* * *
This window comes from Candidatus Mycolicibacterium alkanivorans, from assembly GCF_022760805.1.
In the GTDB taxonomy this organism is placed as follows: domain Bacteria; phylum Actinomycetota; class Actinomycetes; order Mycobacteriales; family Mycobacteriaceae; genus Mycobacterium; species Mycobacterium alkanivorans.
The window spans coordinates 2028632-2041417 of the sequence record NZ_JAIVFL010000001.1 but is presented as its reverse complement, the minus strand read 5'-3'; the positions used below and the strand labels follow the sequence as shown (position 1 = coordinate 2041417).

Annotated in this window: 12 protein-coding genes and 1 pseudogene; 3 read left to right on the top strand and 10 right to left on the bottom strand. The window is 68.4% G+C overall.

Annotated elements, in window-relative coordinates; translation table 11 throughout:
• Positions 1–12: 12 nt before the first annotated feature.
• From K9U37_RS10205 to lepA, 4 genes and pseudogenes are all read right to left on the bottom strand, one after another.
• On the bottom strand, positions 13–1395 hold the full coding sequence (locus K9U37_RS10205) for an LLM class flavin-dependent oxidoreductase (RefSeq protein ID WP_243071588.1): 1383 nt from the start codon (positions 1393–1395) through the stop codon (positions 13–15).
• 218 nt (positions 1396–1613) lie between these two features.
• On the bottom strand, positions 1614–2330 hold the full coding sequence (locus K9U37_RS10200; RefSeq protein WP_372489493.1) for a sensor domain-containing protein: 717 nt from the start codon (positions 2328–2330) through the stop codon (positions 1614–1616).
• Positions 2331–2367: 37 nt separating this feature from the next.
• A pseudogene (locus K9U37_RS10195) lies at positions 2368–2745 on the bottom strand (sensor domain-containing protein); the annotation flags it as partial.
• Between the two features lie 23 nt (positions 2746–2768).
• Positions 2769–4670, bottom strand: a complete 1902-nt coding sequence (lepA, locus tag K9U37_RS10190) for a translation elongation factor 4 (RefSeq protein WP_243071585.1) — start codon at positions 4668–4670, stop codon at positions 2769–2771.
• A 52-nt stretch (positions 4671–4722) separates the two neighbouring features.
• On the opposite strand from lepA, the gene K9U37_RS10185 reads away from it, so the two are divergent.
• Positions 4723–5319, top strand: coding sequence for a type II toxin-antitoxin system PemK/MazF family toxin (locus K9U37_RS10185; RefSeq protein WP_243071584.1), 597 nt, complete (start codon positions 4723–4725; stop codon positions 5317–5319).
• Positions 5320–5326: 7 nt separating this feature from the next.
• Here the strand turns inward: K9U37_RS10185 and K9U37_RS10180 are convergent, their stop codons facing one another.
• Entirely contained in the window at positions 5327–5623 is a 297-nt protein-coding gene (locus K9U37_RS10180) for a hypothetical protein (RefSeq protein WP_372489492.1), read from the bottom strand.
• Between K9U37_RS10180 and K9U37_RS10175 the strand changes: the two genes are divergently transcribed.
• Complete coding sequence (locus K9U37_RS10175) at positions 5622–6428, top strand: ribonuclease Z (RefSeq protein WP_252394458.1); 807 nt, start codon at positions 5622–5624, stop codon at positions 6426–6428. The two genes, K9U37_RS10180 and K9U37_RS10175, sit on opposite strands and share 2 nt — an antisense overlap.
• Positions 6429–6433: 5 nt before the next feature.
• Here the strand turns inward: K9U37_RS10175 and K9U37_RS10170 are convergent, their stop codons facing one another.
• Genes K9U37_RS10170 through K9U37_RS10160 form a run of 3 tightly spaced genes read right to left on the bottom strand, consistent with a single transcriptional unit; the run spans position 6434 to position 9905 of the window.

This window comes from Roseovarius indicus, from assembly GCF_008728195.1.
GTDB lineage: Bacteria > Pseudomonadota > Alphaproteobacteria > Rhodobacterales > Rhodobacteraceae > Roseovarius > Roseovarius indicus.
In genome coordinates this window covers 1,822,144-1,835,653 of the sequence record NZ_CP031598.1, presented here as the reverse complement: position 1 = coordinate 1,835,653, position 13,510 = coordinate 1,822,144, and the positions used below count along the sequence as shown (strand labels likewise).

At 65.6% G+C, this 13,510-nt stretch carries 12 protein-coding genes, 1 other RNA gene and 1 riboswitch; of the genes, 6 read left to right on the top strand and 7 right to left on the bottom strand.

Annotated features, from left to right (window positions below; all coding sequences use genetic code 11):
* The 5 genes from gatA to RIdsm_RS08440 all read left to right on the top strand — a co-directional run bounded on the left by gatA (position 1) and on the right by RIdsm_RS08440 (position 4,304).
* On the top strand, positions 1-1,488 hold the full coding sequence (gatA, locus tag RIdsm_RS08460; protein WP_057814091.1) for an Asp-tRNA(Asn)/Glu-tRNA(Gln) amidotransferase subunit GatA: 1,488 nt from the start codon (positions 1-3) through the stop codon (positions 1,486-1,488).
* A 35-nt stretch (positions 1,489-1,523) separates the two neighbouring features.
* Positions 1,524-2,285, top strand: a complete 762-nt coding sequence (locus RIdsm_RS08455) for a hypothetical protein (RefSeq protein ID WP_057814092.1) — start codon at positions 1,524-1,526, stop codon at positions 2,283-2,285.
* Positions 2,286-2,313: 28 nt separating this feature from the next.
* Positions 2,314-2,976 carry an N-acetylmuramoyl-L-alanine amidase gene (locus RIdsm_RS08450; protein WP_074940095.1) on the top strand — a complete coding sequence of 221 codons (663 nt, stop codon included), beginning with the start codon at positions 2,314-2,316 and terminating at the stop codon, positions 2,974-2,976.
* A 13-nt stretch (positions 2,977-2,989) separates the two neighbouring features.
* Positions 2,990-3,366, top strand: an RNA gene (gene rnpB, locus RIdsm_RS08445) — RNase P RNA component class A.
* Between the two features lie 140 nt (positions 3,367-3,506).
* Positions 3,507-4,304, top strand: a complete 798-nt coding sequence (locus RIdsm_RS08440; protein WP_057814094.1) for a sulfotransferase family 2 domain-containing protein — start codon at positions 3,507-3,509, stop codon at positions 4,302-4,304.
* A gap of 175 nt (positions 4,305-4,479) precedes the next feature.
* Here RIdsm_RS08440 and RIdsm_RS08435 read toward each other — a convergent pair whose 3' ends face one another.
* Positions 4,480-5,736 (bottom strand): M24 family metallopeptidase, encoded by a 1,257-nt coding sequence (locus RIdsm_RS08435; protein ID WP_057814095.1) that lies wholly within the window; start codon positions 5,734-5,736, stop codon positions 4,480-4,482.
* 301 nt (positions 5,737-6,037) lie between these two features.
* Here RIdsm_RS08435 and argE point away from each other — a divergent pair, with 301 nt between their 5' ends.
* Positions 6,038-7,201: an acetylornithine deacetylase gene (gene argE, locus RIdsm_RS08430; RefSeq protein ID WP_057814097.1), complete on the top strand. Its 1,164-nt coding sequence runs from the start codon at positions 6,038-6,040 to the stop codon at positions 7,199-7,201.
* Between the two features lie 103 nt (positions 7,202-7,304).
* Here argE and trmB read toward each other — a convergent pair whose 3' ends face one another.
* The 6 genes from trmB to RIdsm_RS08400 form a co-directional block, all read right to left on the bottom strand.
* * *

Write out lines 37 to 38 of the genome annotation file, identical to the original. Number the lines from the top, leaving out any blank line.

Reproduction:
* A 13-nt stretch (positions 2,977-2,989) separates the two neighbouring features.
* Positions 2,990-3,366, top strand: an RNA gene (gene rnpB, locus RIdsm_RS08445) — RNase P RNA component class A.